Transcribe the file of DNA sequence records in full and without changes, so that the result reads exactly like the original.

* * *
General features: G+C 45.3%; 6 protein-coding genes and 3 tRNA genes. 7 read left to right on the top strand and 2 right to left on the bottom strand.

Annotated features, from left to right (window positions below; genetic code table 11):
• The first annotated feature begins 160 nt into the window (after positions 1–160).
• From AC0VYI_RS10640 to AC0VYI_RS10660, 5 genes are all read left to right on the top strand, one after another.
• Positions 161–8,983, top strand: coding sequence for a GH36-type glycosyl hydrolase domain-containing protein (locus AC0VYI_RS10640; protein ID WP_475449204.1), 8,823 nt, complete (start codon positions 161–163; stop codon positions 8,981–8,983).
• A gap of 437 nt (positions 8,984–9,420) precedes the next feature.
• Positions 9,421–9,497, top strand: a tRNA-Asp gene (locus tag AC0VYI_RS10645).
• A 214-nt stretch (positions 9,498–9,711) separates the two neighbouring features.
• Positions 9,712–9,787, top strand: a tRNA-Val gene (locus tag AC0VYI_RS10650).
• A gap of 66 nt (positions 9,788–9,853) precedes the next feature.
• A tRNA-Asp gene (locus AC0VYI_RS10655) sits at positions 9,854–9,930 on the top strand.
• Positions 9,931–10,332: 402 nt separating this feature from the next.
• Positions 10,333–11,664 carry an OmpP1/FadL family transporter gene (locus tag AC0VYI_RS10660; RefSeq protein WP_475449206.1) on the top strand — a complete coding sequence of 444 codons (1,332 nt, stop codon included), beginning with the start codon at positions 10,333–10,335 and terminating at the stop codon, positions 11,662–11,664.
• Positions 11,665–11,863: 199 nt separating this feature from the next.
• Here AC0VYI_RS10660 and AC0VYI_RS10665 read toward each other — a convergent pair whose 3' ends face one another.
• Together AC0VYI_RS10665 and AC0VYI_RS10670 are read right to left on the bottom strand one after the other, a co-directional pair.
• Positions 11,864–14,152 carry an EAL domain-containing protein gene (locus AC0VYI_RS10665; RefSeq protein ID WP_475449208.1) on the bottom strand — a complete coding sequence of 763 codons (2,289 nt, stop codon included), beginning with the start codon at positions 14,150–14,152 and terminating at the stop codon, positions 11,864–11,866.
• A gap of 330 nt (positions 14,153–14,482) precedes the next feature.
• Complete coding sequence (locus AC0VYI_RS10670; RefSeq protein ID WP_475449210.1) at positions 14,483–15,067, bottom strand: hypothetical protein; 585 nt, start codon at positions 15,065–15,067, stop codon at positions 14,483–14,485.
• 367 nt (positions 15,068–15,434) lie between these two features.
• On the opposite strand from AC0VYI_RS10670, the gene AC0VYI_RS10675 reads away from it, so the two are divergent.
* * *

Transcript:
General features: G+C 45.3%; 6 protein-coding genes and 3 tRNA genes. 7 read left to right on the top strand and 2 right to left on the bottom strand.

Annotated features, from left to right (window positions below; genetic code table 11):
• The first annotated feature begins 160 nt into the window (after positions 1–160).
• From AC0VYI_RS10640 to AC0VYI_RS10660, 5 genes are all read left to right on the top strand, one after another.
• Positions 161–8,983, top strand: coding sequence for a GH36-type glycosyl hydrolase domain-containing protein (locus AC0VYI_RS10640; protein ID WP_475449204.1), 8,823 nt, complete (start codon positions 161–163; stop codon positions 8,981–8,983).
• A gap of 437 nt (positions 8,984–9,420) precedes the next feature.
• Positions 9,421–9,497, top strand: a tRNA-Asp gene (locus tag AC0VYI_RS10645).
• A 214-nt stretch (positions 9,498–9,711) separates the two neighbouring features.
• Positions 9,712–9,787, top strand: a tRNA-Val gene (locus tag AC0VYI_RS10650).
• A gap of 66 nt (positions 9,788–9,853) precedes the next feature.
• A tRNA-Asp gene (locus AC0VYI_RS10655) sits at positions 9,854–9,930 on the top strand.
• Positions 9,931–10,332: 402 nt separating this feature from the next.
• Positions 10,333–11,664 carry an OmpP1/FadL family transporter gene (locus tag AC0VYI_RS10660; RefSeq protein WP_475449206.1) on the top strand — a complete coding sequence of 444 codons (1,332 nt, stop codon included), beginning with the start codon at positions 10,333–10,335 and terminating at the stop codon, positions 11,662–11,664.
• Positions 11,665–11,863: 199 nt separating this feature from the next.
• Here AC0VYI_RS10660 and AC0VYI_RS10665 read toward each other — a convergent pair whose 3' ends face one another.
• Together AC0VYI_RS10665 and AC0VYI_RS10670 are read right to left on the bottom strand one after the other, a co-directional pair.
• Positions 11,864–14,152 carry an EAL domain-containing protein gene (locus AC0VYI_RS10665; RefSeq protein ID WP_475449208.1) on the bottom strand — a complete coding sequence of 763 codons (2,289 nt, stop codon included), beginning with the start codon at positions 14,150–14,152 and terminating at the stop codon, positions 11,864–11,866.
• A gap of 330 nt (positions 14,153–14,482) precedes the next feature.
• Complete coding sequence (locus AC0VYI_RS10670; RefSeq protein ID WP_475449210.1) at positions 14,483–15,067, bottom strand: hypothetical protein; 585 nt, start codon at positions 15,065–15,067, stop codon at positions 14,483–14,485.
• 367 nt (positions 15,068–15,434) lie between these two features.
• On the opposite strand from AC0VYI_RS10670, the gene AC0VYI_RS10675 reads away from it, so the two are divergent.